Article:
Additional file 5.

Figure S3. Model of the domestication of a hAT transposase by a retrocopy process. This figure is based on a figure by Vaknin et al. [43]. An active hAT transposase gene is transcribed into mRNA. A promiscuous reverse-transcriptase reverse-transcribes the spliced mRNA into cDNA, which subsequently becomes inserted in the genome. This process results in a retrocopy that is devoid of any introns and regulatory sequences. Promoter and UTR sequences can be obtained by the retrocopy from its neighboring sequences, or by a nearby secondary integration event of another transposable element. Acquisition of UTR’s or coding material is a process called exonisation and can eventually yield a functional and actively transcribed gene: a retrogene. Overlapping ellipses represent hAT transposon associated host duplications and the adjacent arrows represent terminal inverted repeats. UTR’s are depicted as light grey boxes, coding sequences as dark grey boxes and promoter boxes as white boxes. Exons are indicated with lines. Start of transcription is marked by an arrow.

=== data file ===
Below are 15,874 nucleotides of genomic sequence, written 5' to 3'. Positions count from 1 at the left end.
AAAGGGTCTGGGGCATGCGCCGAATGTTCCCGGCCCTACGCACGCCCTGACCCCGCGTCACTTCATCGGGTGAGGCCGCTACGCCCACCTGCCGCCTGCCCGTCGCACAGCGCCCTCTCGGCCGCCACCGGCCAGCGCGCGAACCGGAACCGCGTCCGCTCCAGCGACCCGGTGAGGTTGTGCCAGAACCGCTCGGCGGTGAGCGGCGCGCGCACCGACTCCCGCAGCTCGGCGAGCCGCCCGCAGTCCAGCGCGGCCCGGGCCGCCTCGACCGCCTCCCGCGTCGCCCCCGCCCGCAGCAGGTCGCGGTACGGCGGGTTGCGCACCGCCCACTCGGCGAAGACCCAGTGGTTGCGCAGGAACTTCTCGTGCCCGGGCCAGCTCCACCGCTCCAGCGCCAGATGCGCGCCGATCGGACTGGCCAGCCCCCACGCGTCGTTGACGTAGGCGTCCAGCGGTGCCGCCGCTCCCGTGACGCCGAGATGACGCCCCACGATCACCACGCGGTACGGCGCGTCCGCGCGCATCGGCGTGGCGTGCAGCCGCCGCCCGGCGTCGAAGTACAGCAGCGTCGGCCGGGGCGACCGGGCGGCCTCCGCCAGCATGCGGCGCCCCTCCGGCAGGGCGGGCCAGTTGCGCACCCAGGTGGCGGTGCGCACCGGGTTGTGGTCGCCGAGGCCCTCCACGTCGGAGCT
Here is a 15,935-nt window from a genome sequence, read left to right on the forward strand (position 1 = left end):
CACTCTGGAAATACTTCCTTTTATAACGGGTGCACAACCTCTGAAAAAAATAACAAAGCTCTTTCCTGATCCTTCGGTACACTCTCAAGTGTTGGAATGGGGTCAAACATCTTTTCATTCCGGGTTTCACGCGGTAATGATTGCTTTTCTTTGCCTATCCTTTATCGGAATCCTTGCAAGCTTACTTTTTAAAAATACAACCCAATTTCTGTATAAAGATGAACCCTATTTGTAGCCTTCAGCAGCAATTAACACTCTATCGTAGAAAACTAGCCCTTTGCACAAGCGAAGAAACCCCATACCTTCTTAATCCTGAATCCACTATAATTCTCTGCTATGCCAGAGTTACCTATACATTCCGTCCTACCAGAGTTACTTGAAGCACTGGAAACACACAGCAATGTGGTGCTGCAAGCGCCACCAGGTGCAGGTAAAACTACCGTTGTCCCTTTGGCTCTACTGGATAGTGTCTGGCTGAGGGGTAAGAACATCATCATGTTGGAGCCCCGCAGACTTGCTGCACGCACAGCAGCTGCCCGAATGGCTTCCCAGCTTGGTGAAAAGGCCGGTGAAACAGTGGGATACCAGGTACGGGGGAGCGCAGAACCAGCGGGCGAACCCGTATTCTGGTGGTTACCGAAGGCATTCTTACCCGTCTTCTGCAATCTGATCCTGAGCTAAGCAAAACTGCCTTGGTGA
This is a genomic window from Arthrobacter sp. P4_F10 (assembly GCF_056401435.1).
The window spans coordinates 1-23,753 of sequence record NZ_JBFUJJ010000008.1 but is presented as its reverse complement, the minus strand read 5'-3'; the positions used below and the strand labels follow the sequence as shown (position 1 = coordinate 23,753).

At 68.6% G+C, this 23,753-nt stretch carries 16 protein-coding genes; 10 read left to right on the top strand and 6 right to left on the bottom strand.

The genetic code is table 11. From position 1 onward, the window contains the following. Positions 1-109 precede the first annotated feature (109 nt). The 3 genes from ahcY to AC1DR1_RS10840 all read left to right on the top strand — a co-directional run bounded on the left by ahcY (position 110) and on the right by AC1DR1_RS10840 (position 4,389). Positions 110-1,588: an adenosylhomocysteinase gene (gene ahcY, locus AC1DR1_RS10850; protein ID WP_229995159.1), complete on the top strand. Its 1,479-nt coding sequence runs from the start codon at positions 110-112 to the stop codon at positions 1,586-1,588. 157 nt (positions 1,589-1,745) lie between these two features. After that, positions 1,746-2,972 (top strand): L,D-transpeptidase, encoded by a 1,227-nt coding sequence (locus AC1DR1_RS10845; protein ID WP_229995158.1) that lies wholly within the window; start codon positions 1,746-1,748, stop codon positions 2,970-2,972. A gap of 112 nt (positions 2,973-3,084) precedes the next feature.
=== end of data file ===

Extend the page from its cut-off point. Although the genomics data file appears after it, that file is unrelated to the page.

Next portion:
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Knip et al. BMC Plant Biology 2012 12:192   doi:10.1186/1471-2229-12-192